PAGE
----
[talk-ph] Fwd: [OSM-talk] Feedback from the Red Cross, UN people, and Esri: YOU (OSM) are GREAT!!!
Eugene Alvin Villar
seav80 at gmail.com
Wed Apr 11 16:59:04 BST 2012
Here's a nice and very encouraging report from Jean-Guilhem about his
attendance at a recent GIS conference in Switzerland.
---------- Forwarded message ----------
From: Jean-Guilhem Cailton
Date: Wed, Apr 11, 2012 at 11:47 PM
Subject: [OSM-talk] Feedback from the Red Cross, UN people, and Esri:
YOU (OSM) are GREAT!!!
To: hot at openstreetmap.org
Cc: OSM-talk <talk at openstreetmap.org>
Last week, I was at the conference "GIS for the United Nations and the
International Community", a conference organized by UNITAR's
Operational Satellite Application Programme (UNOSAT) and Esri, April
3-5, 2012, at the World Meteorological Organization, in Geneva,
The main message I'd like to get back to each and everyone of you,
from the almost unanimous feedback I received and witnessed while I
was there, is that OpenStreetMap is rather well known and very much
appreciated among the people who attended the conference. It is
difficult to carry across the kind of recognition and gratefulness
that I felt for the work of OSM volunteers, and no expression can be
exaggerated to convey it. I am not saying that Ban Ki-moon knows about
OSM as much as he probably knows about Google, for instance, but at
least the UN people connected in some (possibly remote) way to GIS
know about it, and some are really well aware of the strengths (and
also of course of the weaknesses) of OSM.
Even in the panel that I attended in the first panel session,
"Geographic Information in Postcrisis - Transition to Stability and
Redevelopment", where OSM was not explicitly on the agenda, it came up
in the knowledgeable and lively discussion that followed, with some
strong opinions expressed about the "commercial" character of the
licence (from the point of view of this mostly humanitarian audience),
and the restrictions it implies, a topic that deserves more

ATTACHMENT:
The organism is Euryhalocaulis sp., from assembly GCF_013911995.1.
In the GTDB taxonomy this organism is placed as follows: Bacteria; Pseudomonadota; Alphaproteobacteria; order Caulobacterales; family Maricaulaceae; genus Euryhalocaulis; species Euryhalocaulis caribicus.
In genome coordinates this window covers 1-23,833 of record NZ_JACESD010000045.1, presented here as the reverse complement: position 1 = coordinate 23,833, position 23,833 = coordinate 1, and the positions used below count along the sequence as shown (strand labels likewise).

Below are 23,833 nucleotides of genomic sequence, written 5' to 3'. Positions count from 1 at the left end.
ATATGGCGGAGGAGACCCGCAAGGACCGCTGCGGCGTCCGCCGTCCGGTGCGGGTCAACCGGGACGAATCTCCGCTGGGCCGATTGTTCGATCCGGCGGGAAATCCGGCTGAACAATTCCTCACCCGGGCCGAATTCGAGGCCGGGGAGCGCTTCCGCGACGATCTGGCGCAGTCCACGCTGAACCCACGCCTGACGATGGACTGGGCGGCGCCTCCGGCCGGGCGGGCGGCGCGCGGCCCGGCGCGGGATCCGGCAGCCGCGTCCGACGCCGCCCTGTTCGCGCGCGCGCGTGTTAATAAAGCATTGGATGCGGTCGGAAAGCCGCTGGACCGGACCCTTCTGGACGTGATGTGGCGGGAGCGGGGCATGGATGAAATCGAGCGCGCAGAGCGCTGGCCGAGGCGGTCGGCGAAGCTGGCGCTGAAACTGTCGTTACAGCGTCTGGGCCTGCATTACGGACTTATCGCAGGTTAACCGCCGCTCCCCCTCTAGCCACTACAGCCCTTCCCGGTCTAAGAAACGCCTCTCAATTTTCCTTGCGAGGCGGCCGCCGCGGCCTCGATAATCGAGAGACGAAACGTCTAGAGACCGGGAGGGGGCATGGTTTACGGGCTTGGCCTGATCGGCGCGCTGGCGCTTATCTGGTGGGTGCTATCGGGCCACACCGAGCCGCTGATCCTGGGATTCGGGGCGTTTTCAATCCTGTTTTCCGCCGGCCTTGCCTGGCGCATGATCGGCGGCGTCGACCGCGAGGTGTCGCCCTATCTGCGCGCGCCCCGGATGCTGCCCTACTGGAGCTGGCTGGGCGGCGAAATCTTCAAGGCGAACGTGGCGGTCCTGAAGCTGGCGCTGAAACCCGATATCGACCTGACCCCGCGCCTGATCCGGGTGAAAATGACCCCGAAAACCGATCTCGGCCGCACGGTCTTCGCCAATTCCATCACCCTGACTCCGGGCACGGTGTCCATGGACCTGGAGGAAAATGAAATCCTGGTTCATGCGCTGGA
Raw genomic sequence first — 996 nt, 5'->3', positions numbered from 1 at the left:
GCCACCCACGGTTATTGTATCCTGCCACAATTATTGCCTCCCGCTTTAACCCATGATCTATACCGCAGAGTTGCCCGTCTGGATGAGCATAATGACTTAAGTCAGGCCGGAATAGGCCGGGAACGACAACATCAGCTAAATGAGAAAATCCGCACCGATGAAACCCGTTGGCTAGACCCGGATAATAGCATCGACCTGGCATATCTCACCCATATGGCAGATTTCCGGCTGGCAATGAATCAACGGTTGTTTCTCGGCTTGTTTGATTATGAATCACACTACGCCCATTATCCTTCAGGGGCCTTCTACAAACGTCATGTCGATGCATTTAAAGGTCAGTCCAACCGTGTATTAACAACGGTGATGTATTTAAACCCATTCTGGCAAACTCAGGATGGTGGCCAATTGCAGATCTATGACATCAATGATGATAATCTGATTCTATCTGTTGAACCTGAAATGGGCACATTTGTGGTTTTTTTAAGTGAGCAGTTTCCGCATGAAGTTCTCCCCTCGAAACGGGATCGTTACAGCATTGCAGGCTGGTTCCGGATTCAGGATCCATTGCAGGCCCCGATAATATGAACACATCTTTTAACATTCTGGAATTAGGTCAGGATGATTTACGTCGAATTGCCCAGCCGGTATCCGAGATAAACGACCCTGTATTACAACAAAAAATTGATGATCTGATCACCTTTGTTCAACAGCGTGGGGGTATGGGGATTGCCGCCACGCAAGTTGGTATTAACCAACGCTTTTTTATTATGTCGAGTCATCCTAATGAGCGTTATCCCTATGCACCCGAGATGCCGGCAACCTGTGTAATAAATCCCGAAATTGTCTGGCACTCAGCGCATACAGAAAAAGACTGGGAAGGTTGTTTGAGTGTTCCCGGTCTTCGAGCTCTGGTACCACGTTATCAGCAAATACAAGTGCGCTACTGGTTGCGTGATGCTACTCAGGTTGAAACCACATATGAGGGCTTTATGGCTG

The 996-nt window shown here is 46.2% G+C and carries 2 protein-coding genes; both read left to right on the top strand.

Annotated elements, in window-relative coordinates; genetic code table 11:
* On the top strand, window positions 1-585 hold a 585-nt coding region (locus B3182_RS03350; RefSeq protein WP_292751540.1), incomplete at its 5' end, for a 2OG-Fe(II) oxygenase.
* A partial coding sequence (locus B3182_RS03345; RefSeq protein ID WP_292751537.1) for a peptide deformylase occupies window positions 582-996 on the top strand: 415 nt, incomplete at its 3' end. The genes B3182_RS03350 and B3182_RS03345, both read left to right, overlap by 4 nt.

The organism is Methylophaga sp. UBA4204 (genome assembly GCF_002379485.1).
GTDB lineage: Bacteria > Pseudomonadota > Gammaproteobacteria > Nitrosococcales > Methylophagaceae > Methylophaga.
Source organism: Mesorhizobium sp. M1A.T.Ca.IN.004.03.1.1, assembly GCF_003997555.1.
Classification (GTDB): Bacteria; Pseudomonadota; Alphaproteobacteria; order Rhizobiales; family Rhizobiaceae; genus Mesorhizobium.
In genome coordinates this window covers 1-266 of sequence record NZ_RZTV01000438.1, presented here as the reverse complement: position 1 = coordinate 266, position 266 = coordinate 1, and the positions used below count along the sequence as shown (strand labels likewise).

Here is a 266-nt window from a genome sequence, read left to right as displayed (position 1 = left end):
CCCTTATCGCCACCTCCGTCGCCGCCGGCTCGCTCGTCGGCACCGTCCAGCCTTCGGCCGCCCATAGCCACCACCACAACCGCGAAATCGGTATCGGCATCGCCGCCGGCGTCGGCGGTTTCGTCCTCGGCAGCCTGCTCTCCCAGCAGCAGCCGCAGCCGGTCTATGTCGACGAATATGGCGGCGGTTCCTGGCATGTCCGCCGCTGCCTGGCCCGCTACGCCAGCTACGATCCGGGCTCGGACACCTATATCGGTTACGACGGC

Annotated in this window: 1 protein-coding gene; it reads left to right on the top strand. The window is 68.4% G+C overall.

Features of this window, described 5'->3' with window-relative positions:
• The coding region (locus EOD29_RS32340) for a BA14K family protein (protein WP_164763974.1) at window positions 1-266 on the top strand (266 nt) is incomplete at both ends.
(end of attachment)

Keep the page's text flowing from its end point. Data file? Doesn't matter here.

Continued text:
development and to which I'll come back later in another post.
The next day, I was a panelist in "Open Data and the Crowd:
Collaborating for Action", a panel moderated by Ryan Lanclos, Esri,
where I had been invited at the last minute to represent H.O.T. It was
a really very interesting panel, with Lars Bromley, UNITAR/UNOSAT,
Jihad Abdalla, Emergency Officer at UNICEF/EMOPS, Andrej Verity,
UNOCHA, and Frédéric Zanetta, IFRC. UNOSAT had made their own
experiments about crowd-sourcing, and were well aware of its
difficulties. I presented OSM in general, and in particular the remote
mobilization for Haiti (with an extract of Tim Berners-Lee video at
TED 2010) followed by field projects there, with the example of the
STM_020 project in Saint Marc, Haiti, where I had just spent a month
(I'll also come back to this later). I think, judging from later
interventions, that I managed to get across the message that OSM is
first of all a community (rather than a "crowd"). A similar point was
also later expressed from the audience, with someone saying that
organizations should "engage" with the "crowd", not "use" it. In his
conclusion, Andrej Verity encouraged the audience "not to be afraid"
to engage "the crowd".
After this panel, my personal feeling was an exhilarating one that
apparently everyone, from the panel and the interventions from the
audience, had a desire to move forward, iteratively improving
cooperation processes, and solving problems as they might arise.
In the next panel that I attended, of particular interest was the
presentation by René Saameli, of the ICRC, of the mapping of Walikale,
DR Congo, to support the Red Cross water supply project there, jointly
by remote OSM volunteers, who digitized the satellite image acquired
by the Red Cross, by local Red Cross representative and
correspondents, who collected field information, like names of streets
and suburbs or points of interest, on Walking Papers (with no need for
GPS units - which would be too costly if this process is to be